Early Career Reviewer Program

Interested in learning more about the proposal review process at NIH? You might consider the Early Career Reviewer Program, which is designed to:

  • Train and educate qualified scientists without significant prior review experience so that they may become effective reviewers
  • Help emerging researchers advance their careers by exposing them to review experience
  • Enrich the existing pool of NIH reviewers by including scientists from less research-intensive institutions

For detailed information on the program, click here.

NIH-NIGMS Institutional Development Award
(IDeA) Co-funding Initiative

NIGMS (National Institute of General Medical Sciences) will co-fund awards to support research project grants applications from investigators within IDeA eligible states and will provide support to applicants whose proposals received excellent ratings through the peer review process but fell short of the Institute’s or Center’s (ICs) pay line.  In order to be eligible and considered for co-funding the following must be met: (1) investigator-initiated applications limited to the R01 and R15 mechanisms (either new or competing continuation) (2) applications submitted by investigators from institutions within IDeA eligible states, and (3) assigned to any NIH Institute or Center.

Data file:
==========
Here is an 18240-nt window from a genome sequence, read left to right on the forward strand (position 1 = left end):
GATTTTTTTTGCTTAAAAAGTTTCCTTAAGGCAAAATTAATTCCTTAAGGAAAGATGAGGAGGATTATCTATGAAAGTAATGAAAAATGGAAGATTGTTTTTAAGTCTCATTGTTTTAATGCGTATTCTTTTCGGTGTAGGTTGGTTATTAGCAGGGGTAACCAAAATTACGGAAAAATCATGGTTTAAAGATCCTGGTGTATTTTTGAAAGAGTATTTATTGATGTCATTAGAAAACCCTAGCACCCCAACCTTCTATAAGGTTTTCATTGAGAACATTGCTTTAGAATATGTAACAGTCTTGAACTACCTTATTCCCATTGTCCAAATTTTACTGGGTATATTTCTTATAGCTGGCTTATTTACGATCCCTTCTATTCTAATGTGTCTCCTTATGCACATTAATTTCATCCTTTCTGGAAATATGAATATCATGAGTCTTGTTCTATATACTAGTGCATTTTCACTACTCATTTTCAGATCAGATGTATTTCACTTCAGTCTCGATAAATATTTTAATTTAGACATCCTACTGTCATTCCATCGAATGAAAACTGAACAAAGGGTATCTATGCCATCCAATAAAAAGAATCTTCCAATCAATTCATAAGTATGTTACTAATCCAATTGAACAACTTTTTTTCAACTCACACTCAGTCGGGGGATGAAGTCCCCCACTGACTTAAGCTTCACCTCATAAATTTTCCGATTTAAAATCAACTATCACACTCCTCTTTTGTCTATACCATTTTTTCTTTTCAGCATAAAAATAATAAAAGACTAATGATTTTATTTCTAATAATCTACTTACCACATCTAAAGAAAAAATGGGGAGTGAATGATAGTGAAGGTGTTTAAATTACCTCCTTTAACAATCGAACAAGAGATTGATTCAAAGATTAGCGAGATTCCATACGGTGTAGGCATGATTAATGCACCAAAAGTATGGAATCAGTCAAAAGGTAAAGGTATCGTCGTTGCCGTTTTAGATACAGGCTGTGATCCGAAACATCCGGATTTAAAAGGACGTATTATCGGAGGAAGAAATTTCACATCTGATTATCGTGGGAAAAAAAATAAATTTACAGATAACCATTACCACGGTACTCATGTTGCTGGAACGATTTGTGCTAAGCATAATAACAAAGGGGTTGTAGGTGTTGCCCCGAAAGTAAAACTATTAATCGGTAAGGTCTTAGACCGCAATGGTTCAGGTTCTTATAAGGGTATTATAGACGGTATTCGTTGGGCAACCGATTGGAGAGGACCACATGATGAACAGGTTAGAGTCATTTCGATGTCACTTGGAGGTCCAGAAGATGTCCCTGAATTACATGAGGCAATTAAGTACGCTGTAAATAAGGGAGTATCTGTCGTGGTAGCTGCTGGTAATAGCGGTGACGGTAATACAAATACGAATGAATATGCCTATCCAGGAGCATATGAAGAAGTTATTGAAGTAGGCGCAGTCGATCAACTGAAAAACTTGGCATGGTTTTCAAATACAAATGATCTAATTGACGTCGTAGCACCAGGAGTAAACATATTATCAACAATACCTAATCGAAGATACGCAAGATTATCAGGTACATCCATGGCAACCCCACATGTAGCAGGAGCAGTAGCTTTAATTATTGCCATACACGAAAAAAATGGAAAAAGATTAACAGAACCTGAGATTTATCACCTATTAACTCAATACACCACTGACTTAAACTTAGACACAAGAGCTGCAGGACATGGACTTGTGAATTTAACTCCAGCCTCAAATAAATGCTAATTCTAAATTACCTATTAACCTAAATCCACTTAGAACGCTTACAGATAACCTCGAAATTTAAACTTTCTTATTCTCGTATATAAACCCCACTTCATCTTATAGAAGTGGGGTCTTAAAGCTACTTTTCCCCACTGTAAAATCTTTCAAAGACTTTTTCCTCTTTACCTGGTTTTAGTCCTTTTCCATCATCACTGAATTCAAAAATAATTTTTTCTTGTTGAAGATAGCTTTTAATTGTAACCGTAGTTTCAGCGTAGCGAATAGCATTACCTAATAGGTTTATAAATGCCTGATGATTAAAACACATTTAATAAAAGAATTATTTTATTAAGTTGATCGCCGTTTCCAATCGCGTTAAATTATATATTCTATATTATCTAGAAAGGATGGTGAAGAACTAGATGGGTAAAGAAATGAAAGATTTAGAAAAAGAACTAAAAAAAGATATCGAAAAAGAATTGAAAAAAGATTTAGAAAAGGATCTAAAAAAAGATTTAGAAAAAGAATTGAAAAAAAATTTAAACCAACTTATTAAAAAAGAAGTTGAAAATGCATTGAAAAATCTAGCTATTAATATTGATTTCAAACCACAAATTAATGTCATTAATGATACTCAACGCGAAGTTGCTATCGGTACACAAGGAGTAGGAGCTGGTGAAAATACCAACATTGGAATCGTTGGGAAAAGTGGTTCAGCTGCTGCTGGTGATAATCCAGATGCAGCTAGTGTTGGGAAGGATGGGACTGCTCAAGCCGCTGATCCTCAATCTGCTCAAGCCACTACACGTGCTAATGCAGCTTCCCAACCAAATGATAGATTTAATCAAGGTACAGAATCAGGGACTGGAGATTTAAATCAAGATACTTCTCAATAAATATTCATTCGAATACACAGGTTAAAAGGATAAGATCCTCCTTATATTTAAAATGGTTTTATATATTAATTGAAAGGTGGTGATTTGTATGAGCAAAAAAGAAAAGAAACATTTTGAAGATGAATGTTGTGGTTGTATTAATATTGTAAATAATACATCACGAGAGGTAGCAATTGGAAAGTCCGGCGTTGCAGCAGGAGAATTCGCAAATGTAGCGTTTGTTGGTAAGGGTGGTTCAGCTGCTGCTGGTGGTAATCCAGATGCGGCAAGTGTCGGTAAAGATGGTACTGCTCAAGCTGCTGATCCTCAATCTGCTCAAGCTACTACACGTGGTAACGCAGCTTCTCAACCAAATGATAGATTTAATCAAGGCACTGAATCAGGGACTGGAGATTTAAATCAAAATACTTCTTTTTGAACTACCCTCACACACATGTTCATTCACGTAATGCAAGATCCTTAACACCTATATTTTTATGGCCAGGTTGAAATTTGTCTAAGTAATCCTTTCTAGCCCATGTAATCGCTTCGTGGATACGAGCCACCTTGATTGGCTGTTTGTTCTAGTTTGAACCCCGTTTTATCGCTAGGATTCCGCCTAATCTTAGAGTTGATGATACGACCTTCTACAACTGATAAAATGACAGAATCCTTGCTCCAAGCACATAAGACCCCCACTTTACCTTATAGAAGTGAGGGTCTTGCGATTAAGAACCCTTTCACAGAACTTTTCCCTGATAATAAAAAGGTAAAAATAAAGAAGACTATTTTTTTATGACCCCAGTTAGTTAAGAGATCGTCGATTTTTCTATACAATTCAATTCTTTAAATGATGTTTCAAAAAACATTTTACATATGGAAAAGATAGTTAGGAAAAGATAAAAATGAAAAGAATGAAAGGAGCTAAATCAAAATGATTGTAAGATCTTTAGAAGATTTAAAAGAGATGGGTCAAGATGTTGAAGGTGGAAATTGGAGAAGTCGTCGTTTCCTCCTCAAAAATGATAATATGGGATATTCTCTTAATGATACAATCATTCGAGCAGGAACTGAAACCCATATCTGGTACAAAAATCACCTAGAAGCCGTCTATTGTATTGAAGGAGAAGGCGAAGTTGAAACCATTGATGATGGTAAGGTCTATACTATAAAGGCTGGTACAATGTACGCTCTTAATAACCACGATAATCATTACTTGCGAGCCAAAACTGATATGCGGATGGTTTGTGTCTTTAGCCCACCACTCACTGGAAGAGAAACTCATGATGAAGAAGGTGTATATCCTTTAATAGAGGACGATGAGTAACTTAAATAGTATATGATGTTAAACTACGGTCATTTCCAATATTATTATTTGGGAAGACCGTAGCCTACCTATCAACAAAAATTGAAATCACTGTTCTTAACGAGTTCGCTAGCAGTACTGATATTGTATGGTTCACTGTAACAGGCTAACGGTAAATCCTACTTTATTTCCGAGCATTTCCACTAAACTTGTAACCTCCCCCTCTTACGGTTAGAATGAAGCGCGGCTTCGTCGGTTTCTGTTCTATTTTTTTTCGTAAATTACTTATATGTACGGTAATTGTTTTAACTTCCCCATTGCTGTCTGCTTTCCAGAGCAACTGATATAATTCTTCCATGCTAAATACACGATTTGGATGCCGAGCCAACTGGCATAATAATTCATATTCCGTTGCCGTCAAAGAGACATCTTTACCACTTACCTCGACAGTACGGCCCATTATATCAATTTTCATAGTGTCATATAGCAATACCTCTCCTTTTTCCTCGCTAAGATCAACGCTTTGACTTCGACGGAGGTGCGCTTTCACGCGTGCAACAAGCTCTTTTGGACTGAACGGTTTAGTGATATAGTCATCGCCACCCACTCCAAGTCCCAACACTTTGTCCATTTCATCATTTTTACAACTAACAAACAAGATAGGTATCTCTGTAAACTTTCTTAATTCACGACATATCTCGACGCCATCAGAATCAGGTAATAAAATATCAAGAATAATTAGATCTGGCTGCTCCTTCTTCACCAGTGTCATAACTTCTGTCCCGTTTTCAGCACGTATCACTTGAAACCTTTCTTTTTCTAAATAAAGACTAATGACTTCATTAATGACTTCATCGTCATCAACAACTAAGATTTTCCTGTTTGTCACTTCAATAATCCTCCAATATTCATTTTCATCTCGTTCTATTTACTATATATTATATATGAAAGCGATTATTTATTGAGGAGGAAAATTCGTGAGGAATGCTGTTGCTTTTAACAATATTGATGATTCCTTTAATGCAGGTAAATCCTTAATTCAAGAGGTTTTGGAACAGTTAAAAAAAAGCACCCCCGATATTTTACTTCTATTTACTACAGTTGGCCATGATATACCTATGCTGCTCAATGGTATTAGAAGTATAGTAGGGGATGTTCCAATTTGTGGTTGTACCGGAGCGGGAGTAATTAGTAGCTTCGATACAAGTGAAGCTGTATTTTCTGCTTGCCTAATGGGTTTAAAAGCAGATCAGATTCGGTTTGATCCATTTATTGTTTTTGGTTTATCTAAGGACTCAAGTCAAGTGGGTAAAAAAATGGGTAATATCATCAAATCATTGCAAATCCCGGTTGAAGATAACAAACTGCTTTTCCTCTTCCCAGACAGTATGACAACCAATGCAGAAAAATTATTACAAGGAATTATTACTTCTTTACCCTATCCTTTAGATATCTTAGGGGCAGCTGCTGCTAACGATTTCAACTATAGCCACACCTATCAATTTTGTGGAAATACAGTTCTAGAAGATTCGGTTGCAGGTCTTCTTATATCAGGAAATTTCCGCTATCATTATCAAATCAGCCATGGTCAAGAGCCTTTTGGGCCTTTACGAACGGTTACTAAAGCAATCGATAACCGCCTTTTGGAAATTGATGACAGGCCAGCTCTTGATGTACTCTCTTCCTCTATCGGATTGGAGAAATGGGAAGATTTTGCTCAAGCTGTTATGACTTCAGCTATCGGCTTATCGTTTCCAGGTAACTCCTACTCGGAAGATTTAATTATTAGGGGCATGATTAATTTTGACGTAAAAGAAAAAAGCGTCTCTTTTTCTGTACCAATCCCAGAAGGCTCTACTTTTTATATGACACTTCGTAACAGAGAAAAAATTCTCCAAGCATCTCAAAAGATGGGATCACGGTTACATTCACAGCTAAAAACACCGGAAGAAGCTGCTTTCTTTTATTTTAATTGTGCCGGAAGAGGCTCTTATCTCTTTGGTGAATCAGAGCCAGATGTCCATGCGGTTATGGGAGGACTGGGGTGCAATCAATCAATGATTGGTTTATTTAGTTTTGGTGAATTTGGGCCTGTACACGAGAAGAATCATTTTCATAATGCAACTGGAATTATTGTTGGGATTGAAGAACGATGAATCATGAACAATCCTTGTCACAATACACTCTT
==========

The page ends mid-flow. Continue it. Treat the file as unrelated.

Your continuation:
To begin the application process, investigators need to contact the program officer assigned to the application to explore if the NIH primary assignment would consider submission of the application for IDeA co-funding. ICs then select applications with excellent ratings but were just outside the IC’s pay line and rank the meritoriously reviewed proposals. The IC’s nominations for the IDeA co-funding initiative are submitted by the NIH institutes/centers (ICs) with primary assignment on the application. More Information